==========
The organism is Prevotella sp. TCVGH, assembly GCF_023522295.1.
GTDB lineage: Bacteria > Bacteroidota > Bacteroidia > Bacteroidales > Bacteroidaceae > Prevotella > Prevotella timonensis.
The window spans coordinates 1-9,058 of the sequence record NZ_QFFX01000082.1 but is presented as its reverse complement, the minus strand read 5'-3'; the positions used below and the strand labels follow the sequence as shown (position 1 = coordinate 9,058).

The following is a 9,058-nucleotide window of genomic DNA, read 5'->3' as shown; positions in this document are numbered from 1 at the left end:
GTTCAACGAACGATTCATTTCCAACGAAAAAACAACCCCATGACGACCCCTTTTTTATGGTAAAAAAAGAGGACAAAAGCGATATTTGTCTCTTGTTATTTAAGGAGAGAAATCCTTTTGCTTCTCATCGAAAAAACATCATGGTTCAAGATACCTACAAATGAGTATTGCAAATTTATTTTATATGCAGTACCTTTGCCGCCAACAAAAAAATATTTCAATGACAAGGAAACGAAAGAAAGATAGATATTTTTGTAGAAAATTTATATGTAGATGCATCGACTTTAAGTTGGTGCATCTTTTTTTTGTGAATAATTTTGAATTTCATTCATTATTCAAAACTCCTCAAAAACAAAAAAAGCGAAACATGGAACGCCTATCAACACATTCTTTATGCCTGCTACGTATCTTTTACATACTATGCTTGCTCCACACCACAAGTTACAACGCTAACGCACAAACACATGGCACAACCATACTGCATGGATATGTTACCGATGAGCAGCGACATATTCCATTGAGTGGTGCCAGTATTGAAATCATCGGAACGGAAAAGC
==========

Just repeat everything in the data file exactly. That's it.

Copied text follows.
The organism is Prevotella sp. TCVGH, assembly GCF_023522295.1.
GTDB lineage: Bacteria > Bacteroidota > Bacteroidia > Bacteroidales > Bacteroidaceae > Prevotella > Prevotella timonensis.
The window spans coordinates 1-9,058 of the sequence record NZ_QFFX01000082.1 but is presented as its reverse complement, the minus strand read 5'-3'; the positions used below and the strand labels follow the sequence as shown (position 1 = coordinate 9,058).

The following is a 9,058-nucleotide window of genomic DNA, read 5'->3' as shown; positions in this document are numbered from 1 at the left end:
GTTCAACGAACGATTCATTTCCAACGAAAAAACAACCCCATGACGACCCCTTTTTTATGGTAAAAAAAGAGGACAAAAGCGATATTTGTCTCTTGTTATTTAAGGAGAGAAATCCTTTTGCTTCTCATCGAAAAAACATCATGGTTCAAGATACCTACAAATGAGTATTGCAAATTTATTTTATATGCAGTACCTTTGCCGCCAACAAAAAAATATTTCAATGACAAGGAAACGAAAGAAAGATAGATATTTTTGTAGAAAATTTATATGTAGATGCATCGACTTTAAGTTGGTGCATCTTTTTTTTGTGAATAATTTTGAATTTCATTCATTATTCAAAACTCCTCAAAAACAAAAAAAGCGAAACATGGAACGCCTATCAACACATTCTTTATGCCTGCTACGTATCTTTTACATACTATGCTTGCTCCACACCACAAGTTACAACGCTAACGCACAAACACATGGCACAACCATACTGCATGGATATGTTACCGATGAGCAGCGACATATTCCATTGAGTGGTGCCAGTATTGAAATCATCGGAACGGAAAAGC